As opposed to bounding box annotation, frame labeling significantly reduces the annotation time but comes at the expense of having no information about the location of a structure within a frame.lists the number of videos and frames labeled.
|Videos (n=1057), n (%)||Frames (n=586,253), n (%)|
|Step 1||446 (42.2)||254,095 (43.3)|
|Step 2||161 (15.2)||114,958 (19.6)|
|Step 3||163 (15.4)||67,633 (11.5)|
|Step 4||164 (15.5)||103,269 (17.6)|
|Step 5||123 (11.6)||46,298 (7.9)|
Quality Assurance of Annotations
The levels of agreement between annotators and their repeated annotations over 18,717 frames are listed in. Annotator 2 demonstrated greater reproducibility in annotation than annotator 1, but the same patterns were observed throughout: partial match percentages were higher than for exact label match, and the reproducibility of an annotator’s own annotations was greater than the agreement between 2 different annotators. The pooled κ values for match per label demonstrated an excellent level of agreement both between annotators and for repeat annotations, and the bounding box intersection over union >50% was high.
|Intra-annotator agreement||Observed interannotator agreement|
|Annotator 1||Annotator 2|
|Partial match (%)||98.1||98.3||94.5|
|Exact match (%)||84||91.1||71.4|
|Match per label (%)||91.8||95.7||83.1|
|Bounding box overlap >50% (%)||94.8||97.1||93.4|
The CALOPUS study aims to develop and evaluate simple-to-use clinical protocols and machine learning–based decision-making tools for nonexpert users that are suitable for use in underserved regions. In this paper, we present the methods used to collect clinically relevant, detailed, repeatable, and quality-assessed data for the development of machine learning algorithms for obstetric ultrasound.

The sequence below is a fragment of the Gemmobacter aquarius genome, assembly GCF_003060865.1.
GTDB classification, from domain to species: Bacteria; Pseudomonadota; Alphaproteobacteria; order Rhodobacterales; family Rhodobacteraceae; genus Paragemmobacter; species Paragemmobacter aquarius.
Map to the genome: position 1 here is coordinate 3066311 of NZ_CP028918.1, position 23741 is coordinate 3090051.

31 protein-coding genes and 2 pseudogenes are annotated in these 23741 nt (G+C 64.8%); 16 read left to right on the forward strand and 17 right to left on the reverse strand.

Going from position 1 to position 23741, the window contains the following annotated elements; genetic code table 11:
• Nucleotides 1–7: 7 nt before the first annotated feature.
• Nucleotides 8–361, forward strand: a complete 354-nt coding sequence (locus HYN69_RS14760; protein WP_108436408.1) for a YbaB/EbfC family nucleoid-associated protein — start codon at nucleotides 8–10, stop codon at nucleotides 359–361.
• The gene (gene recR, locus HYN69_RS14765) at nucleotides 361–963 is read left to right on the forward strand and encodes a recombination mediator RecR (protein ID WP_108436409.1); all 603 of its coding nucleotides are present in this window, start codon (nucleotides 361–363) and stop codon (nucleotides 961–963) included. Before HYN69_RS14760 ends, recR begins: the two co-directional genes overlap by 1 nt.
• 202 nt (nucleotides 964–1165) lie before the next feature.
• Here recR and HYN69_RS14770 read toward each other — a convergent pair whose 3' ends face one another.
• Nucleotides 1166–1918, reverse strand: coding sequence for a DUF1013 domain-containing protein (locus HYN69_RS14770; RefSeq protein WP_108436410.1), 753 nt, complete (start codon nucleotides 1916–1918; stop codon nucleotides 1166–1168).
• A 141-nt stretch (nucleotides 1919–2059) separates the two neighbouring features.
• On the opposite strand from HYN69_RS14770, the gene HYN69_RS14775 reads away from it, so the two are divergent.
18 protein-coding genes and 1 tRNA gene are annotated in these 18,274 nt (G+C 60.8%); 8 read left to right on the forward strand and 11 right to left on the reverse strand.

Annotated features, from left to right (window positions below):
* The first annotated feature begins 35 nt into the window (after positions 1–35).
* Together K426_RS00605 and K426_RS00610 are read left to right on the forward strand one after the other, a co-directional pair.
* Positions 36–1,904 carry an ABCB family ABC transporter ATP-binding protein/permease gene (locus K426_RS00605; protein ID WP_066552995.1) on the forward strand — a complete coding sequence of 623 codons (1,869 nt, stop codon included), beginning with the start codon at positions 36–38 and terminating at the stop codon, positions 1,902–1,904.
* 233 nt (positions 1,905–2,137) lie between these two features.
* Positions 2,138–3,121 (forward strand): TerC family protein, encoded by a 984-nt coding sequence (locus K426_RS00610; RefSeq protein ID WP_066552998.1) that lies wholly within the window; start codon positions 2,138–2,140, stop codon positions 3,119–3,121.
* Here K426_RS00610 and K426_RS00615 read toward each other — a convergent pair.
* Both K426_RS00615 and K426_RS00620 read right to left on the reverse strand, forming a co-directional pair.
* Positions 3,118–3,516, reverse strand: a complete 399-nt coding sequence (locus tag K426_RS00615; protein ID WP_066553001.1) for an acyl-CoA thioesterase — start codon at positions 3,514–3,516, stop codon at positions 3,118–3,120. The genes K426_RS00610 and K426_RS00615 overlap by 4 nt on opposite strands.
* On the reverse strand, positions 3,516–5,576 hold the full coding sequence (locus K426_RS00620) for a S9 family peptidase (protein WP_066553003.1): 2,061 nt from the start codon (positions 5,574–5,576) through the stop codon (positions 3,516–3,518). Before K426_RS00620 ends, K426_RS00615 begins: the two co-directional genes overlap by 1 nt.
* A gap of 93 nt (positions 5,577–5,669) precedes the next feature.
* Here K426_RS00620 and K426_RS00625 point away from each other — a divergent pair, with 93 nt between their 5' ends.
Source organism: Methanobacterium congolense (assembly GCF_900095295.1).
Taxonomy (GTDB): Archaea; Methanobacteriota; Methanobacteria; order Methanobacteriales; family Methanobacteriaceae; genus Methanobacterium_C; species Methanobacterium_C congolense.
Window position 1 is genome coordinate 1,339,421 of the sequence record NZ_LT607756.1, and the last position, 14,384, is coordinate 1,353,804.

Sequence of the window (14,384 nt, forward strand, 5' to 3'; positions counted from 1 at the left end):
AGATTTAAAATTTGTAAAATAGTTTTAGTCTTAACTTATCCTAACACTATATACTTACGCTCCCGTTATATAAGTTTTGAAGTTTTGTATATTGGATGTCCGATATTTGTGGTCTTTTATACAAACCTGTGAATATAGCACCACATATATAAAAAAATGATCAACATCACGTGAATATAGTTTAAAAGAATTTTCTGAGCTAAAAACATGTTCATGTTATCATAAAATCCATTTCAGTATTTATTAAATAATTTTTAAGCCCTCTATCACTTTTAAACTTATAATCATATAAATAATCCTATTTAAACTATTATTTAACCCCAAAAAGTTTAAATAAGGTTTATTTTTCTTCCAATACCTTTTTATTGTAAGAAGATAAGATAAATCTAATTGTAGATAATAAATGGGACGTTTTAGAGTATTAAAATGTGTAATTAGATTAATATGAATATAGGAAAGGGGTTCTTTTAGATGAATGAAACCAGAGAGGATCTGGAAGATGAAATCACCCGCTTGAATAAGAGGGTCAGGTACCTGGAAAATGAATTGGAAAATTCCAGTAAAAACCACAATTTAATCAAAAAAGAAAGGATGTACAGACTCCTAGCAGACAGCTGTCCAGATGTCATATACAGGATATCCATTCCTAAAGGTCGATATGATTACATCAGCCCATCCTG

Strengths and Limitations
This study has several strengths and uses a multidisciplinary clinical engineering team approach. The prospective nature of data collection allows meticulous quality assurance, which is not possible with retrospective collection of existing clinical data. As a prospective study, it also allows us to collect targeted data for the purpose of machine learning on ultrasound videos, which is not routinely collected in most settings. Preliminary investigation of a machine learning model for automatic detection of breech presentation, built and validated on these data has been described , and current work is ongoing to improve this; we are also developing machine learning model for automatic assessment of low-lying placentas [ ] and another for preventing fetal sex determination (mandated in some settings), achieved by automated recognition and obscuring of the fetal pelvic region. We also used a subset of the CALOPUS data and annotations from the Automatic Amniotic Fluid Measurement and Analysis From Ultrasound Video Ultrasound Challenge: Automatic amniotic fluid measurement and analysis from ultrasound videos [ ]
We believe that the dual site and international nature of this collaboration increases external validity and enrollment. Nevertheless, this is at the expense of adding complexity to the setup of the study sites and standardization processes. Challenges included training of staff in the use of the ultrasound protocol and annotation of data, which had to be performed remotely. This increased the risk of undesirable changes. Fortnightly meetings between the data acquisition and annotation teams were undertaken to ensure that logistical and technical issues could be identified and corrected promptly and that feedback regarding scanning and annotation variations could be discussed. Despite this, when recruitment speed exceeds annotation speed, problems with data collection may not become evident for some time, as was the case on one occasion. We have now introduced methods to automate some of the quality checks, such as sweep duration to give advice about scanning speed and to identify frames “jumping,” which may only be noticed when watching videos at much slower playback speeds.